Also known as Wild House, this brutalist off-grid haven was designed by Lilly’s close friend the architect María de la Paz Alice, founder of Mazpazz Arquitectura. Despite the logistical challenges that María’s team encountered constructing the self-sustaining stone-and-concrete project in a remote location, the brief from Lilly was simple: she wanted an artistic haven in which to disconnect from city life in San José and commune with nature.
María’s modernist design was completed in 2021. It is both pragmatic and honest, in terms of materials used, and spiritual, by way of creating a transcendental living experience for Lilly, a Costa Rican film producer. María also ensured she framed Lilly’s beloved rainforest views via a series of geometrical portals, the most striking of which is located in the concrete entrance courtyard, which is known as the ‘vortex’.
Here, two large circular openings, one cut to reveal mountain views and the other opening up to the sky, create a dramatic focal point to the house, softened only by its use as a greenhouse for ferns, mountain orchids and other endemic species.
“The ‘vortex’ is one my favourite parts of the house,” says Lilly. “The walls are made of raw brutalist concrete featuring leaf stamps we made using vegetation collected from the forest and crystals encrusted in the concrete floor! Here I feel the true energy of the mountains. I have a perfect view of the horizon, the sky at night with hundreds of stars, the clouds passing by overhead, and of course the thunderstorms!”
Given the house’s secluded location, it was also vital María incorporated the use of local materials and craftsmanship. Local stone was used on some exterior walls, and the wood-shingled roof was handmade on-site with Costa Rican teak. The interiors of the two-bedroom house are covered entirely from floor to ceiling in a local wood called ‘roble coral’, which María likens to walking into a wooden womb.
Responding to Lilly’s environmental concerns, and the practicality of the remote location having no power or water services, María ensured the house would be completely off-grid, relying on solar energy for power and on spring water captured uphill on the property. The landscaping by Jorge Salgado was designed as an edible and medicinal garden, with springwater pools and endemic species.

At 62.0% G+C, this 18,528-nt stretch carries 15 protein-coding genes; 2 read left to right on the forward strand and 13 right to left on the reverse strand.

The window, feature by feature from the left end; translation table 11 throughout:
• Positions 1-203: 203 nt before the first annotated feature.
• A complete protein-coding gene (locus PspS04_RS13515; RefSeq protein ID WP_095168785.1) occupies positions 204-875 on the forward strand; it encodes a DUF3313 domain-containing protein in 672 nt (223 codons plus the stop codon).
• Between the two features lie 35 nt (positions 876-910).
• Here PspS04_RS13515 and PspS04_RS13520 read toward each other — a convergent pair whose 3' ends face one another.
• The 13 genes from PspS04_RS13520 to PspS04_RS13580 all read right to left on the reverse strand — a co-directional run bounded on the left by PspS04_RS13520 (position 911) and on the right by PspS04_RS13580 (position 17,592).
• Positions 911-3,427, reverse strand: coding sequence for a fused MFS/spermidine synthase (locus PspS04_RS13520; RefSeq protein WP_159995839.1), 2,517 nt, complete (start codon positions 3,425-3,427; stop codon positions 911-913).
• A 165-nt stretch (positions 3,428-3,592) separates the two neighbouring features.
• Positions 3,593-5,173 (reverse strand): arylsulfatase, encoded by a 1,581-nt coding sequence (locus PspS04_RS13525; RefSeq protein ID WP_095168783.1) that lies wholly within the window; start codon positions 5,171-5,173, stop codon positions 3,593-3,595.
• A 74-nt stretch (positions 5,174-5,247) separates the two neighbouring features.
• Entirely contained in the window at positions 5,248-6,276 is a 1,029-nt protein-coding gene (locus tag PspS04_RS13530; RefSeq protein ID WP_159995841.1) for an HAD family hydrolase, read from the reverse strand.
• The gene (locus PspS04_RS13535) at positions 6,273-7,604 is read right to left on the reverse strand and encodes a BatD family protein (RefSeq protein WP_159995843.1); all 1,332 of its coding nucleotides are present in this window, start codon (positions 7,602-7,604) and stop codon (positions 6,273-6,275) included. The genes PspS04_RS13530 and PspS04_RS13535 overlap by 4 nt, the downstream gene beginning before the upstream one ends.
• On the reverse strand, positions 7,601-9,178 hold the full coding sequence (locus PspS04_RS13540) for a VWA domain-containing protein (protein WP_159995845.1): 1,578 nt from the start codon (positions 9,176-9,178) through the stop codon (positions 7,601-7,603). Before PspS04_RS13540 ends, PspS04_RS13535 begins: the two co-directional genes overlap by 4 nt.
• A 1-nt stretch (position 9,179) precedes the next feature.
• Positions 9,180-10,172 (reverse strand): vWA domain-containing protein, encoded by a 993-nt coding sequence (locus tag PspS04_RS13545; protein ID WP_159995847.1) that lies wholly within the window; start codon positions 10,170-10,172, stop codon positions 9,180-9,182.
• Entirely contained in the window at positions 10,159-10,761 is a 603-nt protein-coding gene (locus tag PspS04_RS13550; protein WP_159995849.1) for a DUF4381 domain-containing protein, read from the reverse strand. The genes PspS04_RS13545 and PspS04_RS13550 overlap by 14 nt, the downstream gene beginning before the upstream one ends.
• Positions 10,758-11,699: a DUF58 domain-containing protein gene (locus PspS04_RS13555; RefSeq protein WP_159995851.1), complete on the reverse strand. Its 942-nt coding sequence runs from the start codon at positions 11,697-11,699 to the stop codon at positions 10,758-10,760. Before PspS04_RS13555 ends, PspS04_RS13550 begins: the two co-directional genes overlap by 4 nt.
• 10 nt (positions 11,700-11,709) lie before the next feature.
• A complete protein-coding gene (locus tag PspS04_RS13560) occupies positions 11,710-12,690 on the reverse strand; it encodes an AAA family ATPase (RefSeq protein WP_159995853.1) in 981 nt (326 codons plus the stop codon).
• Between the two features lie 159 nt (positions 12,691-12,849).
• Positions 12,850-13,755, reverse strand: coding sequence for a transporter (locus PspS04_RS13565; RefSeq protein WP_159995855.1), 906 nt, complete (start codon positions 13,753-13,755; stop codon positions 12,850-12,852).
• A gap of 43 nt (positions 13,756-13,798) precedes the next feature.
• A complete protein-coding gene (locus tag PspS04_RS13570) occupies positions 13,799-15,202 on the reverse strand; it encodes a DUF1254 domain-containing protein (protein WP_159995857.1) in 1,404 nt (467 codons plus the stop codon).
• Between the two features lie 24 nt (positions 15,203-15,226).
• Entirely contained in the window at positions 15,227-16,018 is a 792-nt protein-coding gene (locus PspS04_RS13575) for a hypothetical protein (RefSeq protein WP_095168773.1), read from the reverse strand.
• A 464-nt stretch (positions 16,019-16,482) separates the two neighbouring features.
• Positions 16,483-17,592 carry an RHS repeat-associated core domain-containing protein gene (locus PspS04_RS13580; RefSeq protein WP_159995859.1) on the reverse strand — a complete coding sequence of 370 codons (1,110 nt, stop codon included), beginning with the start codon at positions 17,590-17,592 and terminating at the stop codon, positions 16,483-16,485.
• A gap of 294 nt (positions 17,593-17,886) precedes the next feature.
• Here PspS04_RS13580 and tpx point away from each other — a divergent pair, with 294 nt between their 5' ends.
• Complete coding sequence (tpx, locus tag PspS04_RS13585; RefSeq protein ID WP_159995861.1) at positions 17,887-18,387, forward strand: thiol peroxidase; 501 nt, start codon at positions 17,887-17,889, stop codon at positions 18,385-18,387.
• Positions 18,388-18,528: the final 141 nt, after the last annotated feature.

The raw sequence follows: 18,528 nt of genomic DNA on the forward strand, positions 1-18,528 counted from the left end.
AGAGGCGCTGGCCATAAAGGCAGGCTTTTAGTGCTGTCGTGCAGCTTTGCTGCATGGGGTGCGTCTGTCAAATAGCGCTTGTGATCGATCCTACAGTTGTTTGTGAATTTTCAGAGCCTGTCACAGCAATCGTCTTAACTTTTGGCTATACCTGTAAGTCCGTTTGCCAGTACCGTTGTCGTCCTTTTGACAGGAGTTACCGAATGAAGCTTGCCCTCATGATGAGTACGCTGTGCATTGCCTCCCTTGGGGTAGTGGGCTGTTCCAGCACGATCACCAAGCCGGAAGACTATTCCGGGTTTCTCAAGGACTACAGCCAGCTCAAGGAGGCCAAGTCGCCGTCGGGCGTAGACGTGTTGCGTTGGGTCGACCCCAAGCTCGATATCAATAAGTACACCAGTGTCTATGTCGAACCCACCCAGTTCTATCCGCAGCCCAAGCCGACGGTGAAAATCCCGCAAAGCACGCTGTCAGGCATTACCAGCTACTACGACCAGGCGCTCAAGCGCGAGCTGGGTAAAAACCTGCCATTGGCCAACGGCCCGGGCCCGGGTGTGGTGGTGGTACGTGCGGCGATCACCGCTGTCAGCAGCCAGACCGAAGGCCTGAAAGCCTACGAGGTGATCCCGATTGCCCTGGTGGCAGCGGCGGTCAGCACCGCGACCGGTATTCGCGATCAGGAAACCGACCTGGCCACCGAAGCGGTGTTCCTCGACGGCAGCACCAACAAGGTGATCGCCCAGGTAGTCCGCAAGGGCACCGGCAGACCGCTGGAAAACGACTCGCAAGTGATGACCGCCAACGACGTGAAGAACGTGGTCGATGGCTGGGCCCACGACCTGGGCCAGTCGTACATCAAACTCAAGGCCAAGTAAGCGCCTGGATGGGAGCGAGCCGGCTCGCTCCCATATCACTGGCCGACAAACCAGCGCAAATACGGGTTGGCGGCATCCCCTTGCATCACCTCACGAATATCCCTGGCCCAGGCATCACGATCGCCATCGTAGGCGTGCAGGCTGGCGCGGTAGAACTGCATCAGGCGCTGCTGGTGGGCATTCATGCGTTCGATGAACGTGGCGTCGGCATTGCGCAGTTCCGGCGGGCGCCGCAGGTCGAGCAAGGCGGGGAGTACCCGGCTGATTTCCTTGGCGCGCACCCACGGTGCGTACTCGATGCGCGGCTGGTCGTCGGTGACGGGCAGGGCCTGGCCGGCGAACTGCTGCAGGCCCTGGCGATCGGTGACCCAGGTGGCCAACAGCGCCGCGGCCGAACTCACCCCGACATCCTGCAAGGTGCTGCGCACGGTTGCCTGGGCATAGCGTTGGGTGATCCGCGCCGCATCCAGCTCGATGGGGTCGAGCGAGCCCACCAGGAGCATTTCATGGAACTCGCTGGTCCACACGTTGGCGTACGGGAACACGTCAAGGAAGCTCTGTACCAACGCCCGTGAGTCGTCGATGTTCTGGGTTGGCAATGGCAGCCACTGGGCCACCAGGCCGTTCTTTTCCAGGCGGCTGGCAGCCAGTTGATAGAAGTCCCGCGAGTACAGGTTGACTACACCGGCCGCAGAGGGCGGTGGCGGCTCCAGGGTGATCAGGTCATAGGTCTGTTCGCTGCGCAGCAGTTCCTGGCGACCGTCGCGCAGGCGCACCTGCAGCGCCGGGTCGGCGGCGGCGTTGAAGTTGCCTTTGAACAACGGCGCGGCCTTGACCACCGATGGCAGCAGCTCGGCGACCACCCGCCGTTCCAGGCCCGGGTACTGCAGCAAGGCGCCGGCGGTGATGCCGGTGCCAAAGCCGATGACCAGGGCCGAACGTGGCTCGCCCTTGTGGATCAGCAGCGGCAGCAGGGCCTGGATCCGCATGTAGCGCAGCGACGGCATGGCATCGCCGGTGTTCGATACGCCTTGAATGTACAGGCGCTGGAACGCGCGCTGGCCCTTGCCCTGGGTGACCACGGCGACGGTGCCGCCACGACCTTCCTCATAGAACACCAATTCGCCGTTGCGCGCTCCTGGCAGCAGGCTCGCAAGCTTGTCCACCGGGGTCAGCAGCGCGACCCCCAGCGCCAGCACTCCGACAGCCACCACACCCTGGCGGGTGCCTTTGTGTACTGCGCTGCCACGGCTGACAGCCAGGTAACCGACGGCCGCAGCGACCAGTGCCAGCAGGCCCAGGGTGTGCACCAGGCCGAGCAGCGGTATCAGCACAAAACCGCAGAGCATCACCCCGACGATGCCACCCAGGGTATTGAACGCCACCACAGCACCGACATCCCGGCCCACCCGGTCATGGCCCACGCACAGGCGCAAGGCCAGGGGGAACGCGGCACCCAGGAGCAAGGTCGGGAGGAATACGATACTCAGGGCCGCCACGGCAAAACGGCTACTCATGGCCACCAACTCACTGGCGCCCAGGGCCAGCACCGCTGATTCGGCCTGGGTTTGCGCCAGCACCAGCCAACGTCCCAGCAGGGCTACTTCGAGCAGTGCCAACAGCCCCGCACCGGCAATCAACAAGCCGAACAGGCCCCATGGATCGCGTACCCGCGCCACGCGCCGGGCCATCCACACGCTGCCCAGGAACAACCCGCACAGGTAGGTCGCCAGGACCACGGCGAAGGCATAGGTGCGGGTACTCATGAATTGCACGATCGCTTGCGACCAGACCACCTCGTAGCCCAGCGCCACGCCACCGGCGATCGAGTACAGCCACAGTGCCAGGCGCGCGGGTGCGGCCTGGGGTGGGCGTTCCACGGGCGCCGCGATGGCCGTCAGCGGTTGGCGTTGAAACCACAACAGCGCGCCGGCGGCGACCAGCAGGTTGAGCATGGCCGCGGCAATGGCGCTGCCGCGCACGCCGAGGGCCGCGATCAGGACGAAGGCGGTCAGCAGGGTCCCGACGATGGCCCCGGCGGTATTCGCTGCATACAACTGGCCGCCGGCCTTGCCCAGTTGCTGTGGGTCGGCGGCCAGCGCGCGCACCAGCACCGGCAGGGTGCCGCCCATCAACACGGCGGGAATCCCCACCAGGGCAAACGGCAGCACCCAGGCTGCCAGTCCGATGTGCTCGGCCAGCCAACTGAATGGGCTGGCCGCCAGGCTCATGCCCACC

The interior design was the work of Lilly’s friend interior designer Ileana Guerrero, whose use of handmade elements, local handicrafts and eclectic pieces is a reflection of Lilly’s bohemian sensibility. “I wanted a simple, cosy and ethnical space, filled with items I’d collected from Costa Rica and abroad,” says Lilly. “Ileana very creatively curated my pieces and added more beautiful ones of her own design, all handmade by local artisans and weavers. Most of our furniture is made of local timbers by artisans in the area.”
When Lilly is not in the ‘vortex’ or relaxing on the wide verandah in contemplation, and enjoying the stillness, she loves to invite others to join her meditation sessions, share her intimate dinners or to take part in the deep conversations that seem to effortlessly take place at Casa Salvaje.
“I enjoy the house with my family, including my three children Camille, Stephan and Natalia, and our gorgeous dogs—some of which I rescued from city streets. We love to hang out or go hiking in the mountains. My close friends come to visit often. We’ll talk, eat and gaze at the stars by the firepit. María comes, too. She is a great friend and a truly amazing architect who has been wonderful to collaborate with. The two of us visited the site often to share ideas about creating the ideal escape. I trusted her vision.”
Since Lilly also visits Casa Salvaje solo, her days on the mountain are committed to a slow-living lifestyle. “I usually start with music and a cup of tea, then walk around the garden to check the plants and look for birds, bees and butterflies. If I’m lucky, I can find a morpho (a big blue butterfly endemic to the mountain), I visit my neighbours, their orchards, then sit on the terrace to watch the sun set.”
Nature-lover Lilly founded the organic farmers’ market Mercado KM0 in an effort to promote the natural produce of the area, but she is best known in Costa Rica for her documentary film making, specifically dedicated to the protection of the oceans.
It is in the cool mountainous central rainforests, however, where she has found her ultimate happy place: “I immediately fell in love with the peacefulness of this location. It was the perfect spot to build a hideaway where I could take my family, friends and dogs to enjoy the forest, the rivers, the purity of the air and the natural springwaters. I love the energy, the view of the mountain, the light at sunset, the moon shadow and stars. It’s as romantic as it sounds. I could be worlds away.”
Extract from Love Shacks by Susan Redman, $59.99 RRP. Available at all good bookstores now.